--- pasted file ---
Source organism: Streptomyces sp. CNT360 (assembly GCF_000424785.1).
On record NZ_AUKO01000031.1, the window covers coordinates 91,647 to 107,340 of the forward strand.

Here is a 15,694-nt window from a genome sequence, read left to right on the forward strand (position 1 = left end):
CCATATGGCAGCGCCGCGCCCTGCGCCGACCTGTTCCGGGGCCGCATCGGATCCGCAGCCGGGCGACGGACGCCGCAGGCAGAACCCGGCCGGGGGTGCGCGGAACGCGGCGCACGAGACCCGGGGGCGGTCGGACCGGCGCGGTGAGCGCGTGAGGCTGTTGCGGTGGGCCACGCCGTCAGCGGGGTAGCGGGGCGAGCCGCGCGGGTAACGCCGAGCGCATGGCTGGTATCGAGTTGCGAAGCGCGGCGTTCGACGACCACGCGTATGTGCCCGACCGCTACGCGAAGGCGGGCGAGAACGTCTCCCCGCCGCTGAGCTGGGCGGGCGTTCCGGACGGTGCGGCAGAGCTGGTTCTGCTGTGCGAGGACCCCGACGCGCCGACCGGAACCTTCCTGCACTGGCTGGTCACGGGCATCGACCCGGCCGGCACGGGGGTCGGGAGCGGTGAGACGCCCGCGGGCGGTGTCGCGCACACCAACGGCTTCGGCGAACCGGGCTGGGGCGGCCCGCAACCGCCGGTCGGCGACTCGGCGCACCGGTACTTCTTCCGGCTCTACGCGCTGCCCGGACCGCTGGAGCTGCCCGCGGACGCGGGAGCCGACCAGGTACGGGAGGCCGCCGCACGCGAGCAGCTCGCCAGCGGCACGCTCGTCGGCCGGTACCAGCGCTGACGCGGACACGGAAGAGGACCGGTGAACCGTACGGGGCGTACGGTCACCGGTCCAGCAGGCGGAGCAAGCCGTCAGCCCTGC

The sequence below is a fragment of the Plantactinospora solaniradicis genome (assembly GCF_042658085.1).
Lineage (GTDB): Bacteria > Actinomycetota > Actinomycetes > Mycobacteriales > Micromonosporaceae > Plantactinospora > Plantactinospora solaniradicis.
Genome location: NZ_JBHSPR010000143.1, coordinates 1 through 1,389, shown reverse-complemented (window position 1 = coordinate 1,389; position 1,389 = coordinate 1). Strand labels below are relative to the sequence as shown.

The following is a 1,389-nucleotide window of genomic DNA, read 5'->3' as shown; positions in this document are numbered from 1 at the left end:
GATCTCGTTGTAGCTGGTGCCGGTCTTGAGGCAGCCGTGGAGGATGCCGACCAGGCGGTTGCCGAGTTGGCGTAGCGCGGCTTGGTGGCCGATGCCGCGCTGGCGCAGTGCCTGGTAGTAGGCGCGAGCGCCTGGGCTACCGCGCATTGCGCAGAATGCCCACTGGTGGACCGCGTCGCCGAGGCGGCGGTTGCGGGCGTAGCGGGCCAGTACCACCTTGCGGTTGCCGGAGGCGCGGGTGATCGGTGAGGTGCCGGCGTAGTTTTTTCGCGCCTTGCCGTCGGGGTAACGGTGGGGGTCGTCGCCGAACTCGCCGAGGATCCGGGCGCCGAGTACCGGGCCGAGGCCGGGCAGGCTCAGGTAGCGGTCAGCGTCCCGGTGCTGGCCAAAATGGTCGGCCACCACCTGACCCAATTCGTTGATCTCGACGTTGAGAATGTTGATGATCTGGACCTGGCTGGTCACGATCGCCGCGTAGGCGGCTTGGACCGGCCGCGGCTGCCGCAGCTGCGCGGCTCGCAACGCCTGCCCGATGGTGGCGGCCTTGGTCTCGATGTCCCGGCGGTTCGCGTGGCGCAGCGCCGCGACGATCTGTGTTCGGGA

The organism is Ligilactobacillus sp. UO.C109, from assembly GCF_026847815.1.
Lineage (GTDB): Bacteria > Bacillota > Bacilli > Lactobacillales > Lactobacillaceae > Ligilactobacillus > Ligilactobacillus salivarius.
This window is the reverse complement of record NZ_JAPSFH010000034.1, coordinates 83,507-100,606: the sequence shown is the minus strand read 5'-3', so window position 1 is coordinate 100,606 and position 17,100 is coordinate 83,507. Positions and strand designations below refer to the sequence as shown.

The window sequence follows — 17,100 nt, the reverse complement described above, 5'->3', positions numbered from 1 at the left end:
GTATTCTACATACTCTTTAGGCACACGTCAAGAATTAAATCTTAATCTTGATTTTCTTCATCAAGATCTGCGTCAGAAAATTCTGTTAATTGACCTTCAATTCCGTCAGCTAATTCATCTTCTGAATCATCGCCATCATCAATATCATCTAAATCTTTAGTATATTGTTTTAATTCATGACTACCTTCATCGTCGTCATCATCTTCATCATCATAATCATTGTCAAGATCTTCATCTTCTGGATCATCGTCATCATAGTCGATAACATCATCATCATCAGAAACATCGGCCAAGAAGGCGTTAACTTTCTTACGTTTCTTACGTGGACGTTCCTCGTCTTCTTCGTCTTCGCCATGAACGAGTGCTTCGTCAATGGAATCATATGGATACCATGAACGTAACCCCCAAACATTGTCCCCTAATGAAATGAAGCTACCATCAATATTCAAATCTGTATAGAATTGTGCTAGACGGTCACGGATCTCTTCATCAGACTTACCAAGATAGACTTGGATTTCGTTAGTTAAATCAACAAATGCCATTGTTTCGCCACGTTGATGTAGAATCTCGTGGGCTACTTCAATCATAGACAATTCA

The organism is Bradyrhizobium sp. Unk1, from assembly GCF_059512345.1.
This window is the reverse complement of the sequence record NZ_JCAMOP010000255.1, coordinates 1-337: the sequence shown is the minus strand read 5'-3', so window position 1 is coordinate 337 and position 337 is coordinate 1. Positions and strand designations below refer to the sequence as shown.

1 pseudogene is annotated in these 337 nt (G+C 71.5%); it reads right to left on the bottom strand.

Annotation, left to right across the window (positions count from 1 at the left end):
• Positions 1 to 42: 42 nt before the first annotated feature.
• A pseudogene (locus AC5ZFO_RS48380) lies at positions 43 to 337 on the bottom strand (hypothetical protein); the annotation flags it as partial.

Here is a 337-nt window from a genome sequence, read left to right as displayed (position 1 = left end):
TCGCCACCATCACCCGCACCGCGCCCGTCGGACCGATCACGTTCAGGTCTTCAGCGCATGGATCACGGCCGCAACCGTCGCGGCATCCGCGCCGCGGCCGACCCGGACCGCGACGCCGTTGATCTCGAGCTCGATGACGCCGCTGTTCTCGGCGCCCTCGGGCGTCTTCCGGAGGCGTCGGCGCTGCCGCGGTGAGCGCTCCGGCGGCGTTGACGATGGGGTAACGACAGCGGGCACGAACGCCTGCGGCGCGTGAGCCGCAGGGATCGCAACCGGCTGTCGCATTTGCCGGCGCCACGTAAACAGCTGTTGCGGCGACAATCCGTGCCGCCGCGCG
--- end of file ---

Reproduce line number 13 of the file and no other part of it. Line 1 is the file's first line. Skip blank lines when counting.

The window sequence follows — 17,100 nt, the reverse complement described above, 5'->3', positions numbered from 1 at the left end: